As a word we may take it or leave it, but as an idea, we are drawn to awkwardness like Taylor Swift to a breakup. It’s hard to imagine our grandparents loving Arrested Development as much as we do, laughing their way through entire seasons as Netflix asks if they want to “continue playing” the next episode like even it’s disappointed in them.
“Awkward” is a word that’s been thrown around a lot over the last few years, and it’s fair to say it’s become something of a cultural obsession.
We love awkwardness.
Author Adam Kotsko puts it this way: “Awkwardness is everywhere, inescapable. Awkwardness dominates entertainment to such an extent that it’s becoming increasingly difficult to remember laughing at anything other than cringe-inducing scenes of social discomfort.”
It’s what makes shows like The Office, Parks & Rec and New Girl work. It’s what makes Judd Apatow films and pretty much any Ricky Gervais show work. It’s the new horror film: laughing at the awkward experiences of others in hopes of avoiding our own.
Awkwardness may make us laugh when it comes to other people, but when it comes to ourselves, it can make us paranoid and extremely self-conscious. We’re haunted by visions of friends locking eyes after a party and whispering “He’s so awkward” about us. That’s why some have said there’s a new scarlet letter: “A” for “Awkward.”
So why this love/hate relationship with awkwardness? Why does it, on the one hand, make us laugh and draw us in, yet, on the other hand, scare us to death to ever be associated with it?
Because awkwardness is an invitation to vulnerability. It’s an open door to share our weakness, and to let others see our shame. In other words, it’s an invitation to be human.
Often, when we’re caught in an awkward situation, we just try to pretend everything is all right, hiding from the reality of what’s going on. This reaction is actually eerily similar to the first awkward moment in the history of mankind, when Adam and Eve failed God, and were so ashamed of their nakedness (or rather, weakness and vulnerability), they tried to pretend everything was OK. Instead of walking with God in the cool of the day, they began to feel incredibly awkward around Him. So they hid behind the trees.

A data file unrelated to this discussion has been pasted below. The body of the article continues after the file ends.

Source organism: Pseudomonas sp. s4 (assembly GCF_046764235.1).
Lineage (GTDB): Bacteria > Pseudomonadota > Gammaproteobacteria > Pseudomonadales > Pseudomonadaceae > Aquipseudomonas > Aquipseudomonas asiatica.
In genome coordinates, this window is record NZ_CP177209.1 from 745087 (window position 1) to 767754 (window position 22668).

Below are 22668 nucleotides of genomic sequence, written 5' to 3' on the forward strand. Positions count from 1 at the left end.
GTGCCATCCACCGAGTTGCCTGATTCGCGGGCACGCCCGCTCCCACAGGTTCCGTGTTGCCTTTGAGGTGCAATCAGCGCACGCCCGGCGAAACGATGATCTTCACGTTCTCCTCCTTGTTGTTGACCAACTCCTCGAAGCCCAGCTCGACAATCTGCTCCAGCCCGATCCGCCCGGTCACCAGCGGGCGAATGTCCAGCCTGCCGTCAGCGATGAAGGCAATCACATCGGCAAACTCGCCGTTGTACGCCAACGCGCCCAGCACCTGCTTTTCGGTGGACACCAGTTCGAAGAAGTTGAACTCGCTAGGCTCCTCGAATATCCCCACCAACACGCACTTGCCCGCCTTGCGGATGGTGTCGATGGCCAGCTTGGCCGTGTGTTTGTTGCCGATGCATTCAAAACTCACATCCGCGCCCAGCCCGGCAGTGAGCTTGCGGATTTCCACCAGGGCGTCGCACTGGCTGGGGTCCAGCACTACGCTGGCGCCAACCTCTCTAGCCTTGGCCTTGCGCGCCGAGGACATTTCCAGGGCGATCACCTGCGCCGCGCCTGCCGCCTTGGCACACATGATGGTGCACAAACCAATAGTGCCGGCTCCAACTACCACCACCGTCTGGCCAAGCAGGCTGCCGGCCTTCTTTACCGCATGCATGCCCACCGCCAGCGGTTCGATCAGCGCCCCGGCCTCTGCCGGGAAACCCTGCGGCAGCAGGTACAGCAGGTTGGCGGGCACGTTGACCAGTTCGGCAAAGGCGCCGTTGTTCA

Where do we hide? If you look beneath awkwardness, you will almost always find shame.
But when the Lord found Adam and Eve, instead of shaming them, He covered their shame. He took animal skins and got them dressed. By His standards, all of us are awkward. The Lord loves awkward people, because there will never be any other kind.
Again, Adam Kotsko puts it well:
Awkwardness will endure as long as we remain human because it is what makes us human. What Ricky Gervais and Judd Apatow point toward … is an awkwardness so awkward it becomes its own kind of grace—it is the peculiar kind of grace that allows us to break down and admit that we are finally nothing more or less than human beings who will always be stuck with each other, and, more importantly, to admit that we are glad of it.
I was recently having a conversation with a friend about a coworker over a couple of drinks after work. I was confessing to him that being around this guy was like sipping a cocktail of equal parts jealousy and insecurity. His giftedness intimidates me. As I was saying this, I suddenly realized that sitting right behind me was one of that coworker’s best friends.
It was a super awkward moment. The kind that make you wish you were an X-Man so you could text Professor X and have him come wipe some memories.
As I was driving home that night, though, it struck me that this awkward moment could actually be a gift of God’s grace. A moment pregnant with awkwardness could also be a moment where friendship is born. Because the only thing worse than confessed insecurity and jealousy is unconfessed insecurity and jealousy, even if it does make things ten thousand times more awkward.
This is the silver lining of awkwardness. It’s an invitation to admit you’re nothing more and nothing less than a human being in need of grace. It’s an invitation to be vulnerable, which strangely enough is the only way to begin to be rid of shame. It’s an invitation to stop pretending you have it all together, and joyfully admit that your hope isn’t in your smoothness but rather in the Lord who, judging by his time on earth, loves people who know they’re awkward and thus keenly feel their need for Him.
Awkwardness is an invitation to vulnerability. And vulnerability is where friendship is born.
Sammy Rhodes is the RUF campus minister at the University of South Carolina. He probably tweets too much. You can find him at his website and on Twitter @sammyrhodes.